The instructions are carefully explaining every step, in the correct order. Diagrams are adjusted to the knitting direction and are worked as usual.

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7) Why are the sleeves shorter in larger sizes?

The total width of the garment (from wrist-to-wrist) will be larger in the larger sizes, despite the actual sleeves being shorter. The larger sizes have longer sleeve caps and wider shoulders, so there will be a good fit in all sizes.

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8) What is a repeat?

Diagrams are often repeated on the round or in height. 1 repeat is the diagram the way it appears in the pattern. If it says to work 5 repeats of A.1 in the round, then you work A.1 a total of 5 times after/next to each other in the round. If it says to work 2 repeats of A.1 vertically/in height you work the entire diagram once, then begin again at the start and work the entire diagram one more time.

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9) How do I work according to a knitting diagram?

The diagram depicts all rows/rounds, and every stitch seen from the right side. It is read from bottom to top, from right to left. 1 square = 1 stitch.

When working back and forth, every other row is worked from the right side and every other row is worked from the wrong side. When working from the wrong side, the diagram will have to be worked reversed: from left to right, knit stitches are purled, purl stitches are knit etc.

When working in the round every round is worked from the right side and the diagram are worked from right to left on all rounds.

See DROPS lesson: How to read knitting diagrams

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10) How do I work according to a crochet diagram?

The diagram depicts all rows/rounds, and every stitch seen from the right side. It is worked from bottom to top, from right to left.

When working back and forth every other row is worked from the right side: from right to left and every other row is worked from the wrong side: from left to right.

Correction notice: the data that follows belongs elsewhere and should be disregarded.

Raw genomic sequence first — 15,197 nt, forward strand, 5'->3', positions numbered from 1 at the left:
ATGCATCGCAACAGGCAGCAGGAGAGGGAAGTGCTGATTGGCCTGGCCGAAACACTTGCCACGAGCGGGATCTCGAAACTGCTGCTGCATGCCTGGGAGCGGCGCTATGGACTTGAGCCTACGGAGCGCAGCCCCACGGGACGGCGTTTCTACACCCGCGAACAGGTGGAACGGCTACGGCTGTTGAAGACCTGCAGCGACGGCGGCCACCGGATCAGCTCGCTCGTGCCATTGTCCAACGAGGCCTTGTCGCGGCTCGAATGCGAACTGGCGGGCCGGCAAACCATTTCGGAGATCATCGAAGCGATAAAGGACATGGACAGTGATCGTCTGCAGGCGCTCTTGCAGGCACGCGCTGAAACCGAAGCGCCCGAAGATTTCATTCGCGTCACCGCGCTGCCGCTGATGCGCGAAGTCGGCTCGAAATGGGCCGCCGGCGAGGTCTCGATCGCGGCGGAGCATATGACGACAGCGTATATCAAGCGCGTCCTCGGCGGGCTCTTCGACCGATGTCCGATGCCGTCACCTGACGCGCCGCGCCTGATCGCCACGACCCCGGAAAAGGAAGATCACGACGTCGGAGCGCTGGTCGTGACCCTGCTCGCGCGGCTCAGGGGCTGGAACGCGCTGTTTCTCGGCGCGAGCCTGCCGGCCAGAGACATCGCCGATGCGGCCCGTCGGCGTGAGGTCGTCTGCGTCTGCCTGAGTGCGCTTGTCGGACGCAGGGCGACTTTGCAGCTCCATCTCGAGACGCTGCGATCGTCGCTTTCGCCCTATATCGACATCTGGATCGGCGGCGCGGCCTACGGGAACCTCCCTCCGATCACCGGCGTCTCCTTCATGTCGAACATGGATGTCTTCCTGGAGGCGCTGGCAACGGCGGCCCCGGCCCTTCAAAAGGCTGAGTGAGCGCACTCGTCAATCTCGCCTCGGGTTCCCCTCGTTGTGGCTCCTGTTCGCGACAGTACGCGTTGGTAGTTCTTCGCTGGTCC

When working in the round, every row in the diagram are worked from the right side, from right to left.

When working a circular diagram you start in the middle and work your way outwards, counter clockwise, row by row.

The rows usually start with a given number of chain stitches (equivalent to the height of the following stitch), this will either be depicted in the diagram or explained in the pattern.

See DROPS lesson: How to read crochet diagrams

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11) How do I work several diagrams simultaneously on the same row/round?

Instructions for working several diagrams after each other on the same row/round, will often be written like so: “work A.1, A.2, A.3 a total of 0-0-2-3-4 times". This means you work A.1 once, then A.2 is worked once, and A.3 is repeated (in width) the number of times provided for your size – in this case like so: S = 0 times, M = 0 times, L=2 times, XL= 3 times and XXL = 4 times.

The diagrams are worked as usual: begin with the first row in A.1, then work the first row in A.2 etc.

See DROPS lesson: How to read knitting diagrams

See DROPS lesson: How to read crochet diagrams

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12) Why does the piece start with more chain stitches than it’s worked with?

Chain stitches are slightly narrower than other stitches and to avoid working the cast-on edge too tight, we simply chain more stitches to begin with. The stitch count will be adjusted on the following row to fit the pattern and measurement sketch.

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13) Why increase before the rib edge when the piece is worked top-down?

The rib edge is more elastic and will contract slightly compared to, for example, stocking stitch. By increasing before the rib edge, you avoid a visible difference in width between the rib edge and the rest of the body.

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14) Why increase in the cast-off edge?

It’s very easy to cast off too tightly, and by making yarn overs while casting off (and simultaneously casting these off) you avoid a too tight cast off edge.

See DROPS video: How to bind off with yarn overs (yo)

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15) How do I increase/decrease on every 3rd and 4th row/round alternately?

To achieve an even increase (or decrease) you can increase on, for example: every 3rd and 4th row alternately, like so: work 2 rows and increase on the 3rd row, work 3 rows and increase on the 4th. Repeat this until the increase is complete.

See DROPS lesson: Increase or decrease 1 st on every 3rd and 4th row alternately

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16) Why is the pattern slightly different than what I see in the photo?

Pattern repeats can vary slightly in the different sizes, in order to get the correct proportions. If you’re not working the exact same size as the garment in the photo, yours might deviate slightly. This has been carefully developed and adjusted so that the complete impression of the garment is the same in all sizes.